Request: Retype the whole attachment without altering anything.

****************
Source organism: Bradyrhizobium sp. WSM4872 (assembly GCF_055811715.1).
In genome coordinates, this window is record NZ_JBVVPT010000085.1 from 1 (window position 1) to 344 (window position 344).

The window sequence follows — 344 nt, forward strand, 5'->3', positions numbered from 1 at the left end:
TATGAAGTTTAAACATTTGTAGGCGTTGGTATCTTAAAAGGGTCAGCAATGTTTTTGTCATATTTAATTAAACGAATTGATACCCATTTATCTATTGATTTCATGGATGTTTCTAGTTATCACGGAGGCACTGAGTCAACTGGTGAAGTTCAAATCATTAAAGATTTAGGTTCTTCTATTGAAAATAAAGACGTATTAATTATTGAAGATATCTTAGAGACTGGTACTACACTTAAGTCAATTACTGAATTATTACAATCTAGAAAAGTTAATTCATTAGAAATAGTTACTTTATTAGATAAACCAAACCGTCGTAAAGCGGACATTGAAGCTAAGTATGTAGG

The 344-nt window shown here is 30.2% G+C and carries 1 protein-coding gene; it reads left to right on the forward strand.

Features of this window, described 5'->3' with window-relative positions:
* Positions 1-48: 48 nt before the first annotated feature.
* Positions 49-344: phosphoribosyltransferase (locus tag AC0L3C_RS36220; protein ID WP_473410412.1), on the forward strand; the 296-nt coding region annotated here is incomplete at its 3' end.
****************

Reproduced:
Source organism: Bradyrhizobium sp. WSM4872 (assembly GCF_055811715.1).
In genome coordinates, this window is record NZ_JBVVPT010000085.1 from 1 (window position 1) to 344 (window position 344).

The window sequence follows — 344 nt, forward strand, 5'->3', positions numbered from 1 at the left end:
TATGAAGTTTAAACATTTGTAGGCGTTGGTATCTTAAAAGGGTCAGCAATGTTTTTGTCATATTTAATTAAACGAATTGATACCCATTTATCTATTGATTTCATGGATGTTTCTAGTTATCACGGAGGCACTGAGTCAACTGGTGAAGTTCAAATCATTAAAGATTTAGGTTCTTCTATTGAAAATAAAGACGTATTAATTATTGAAGATATCTTAGAGACTGGTACTACACTTAAGTCAATTACTGAATTATTACAATCTAGAAAAGTTAATTCATTAGAAATAGTTACTTTATTAGATAAACCAAACCGTCGTAAAGCGGACATTGAAGCTAAGTATGTAGG

The 344-nt window shown here is 30.2% G+C and carries 1 protein-coding gene; it reads left to right on the forward strand.

Features of this window, described 5'->3' with window-relative positions:
* Positions 1-48: 48 nt before the first annotated feature.
* Positions 49-344: phosphoribosyltransferase (locus tag AC0L3C_RS36220; protein ID WP_473410412.1), on the forward strand; the 296-nt coding region annotated here is incomplete at its 3' end.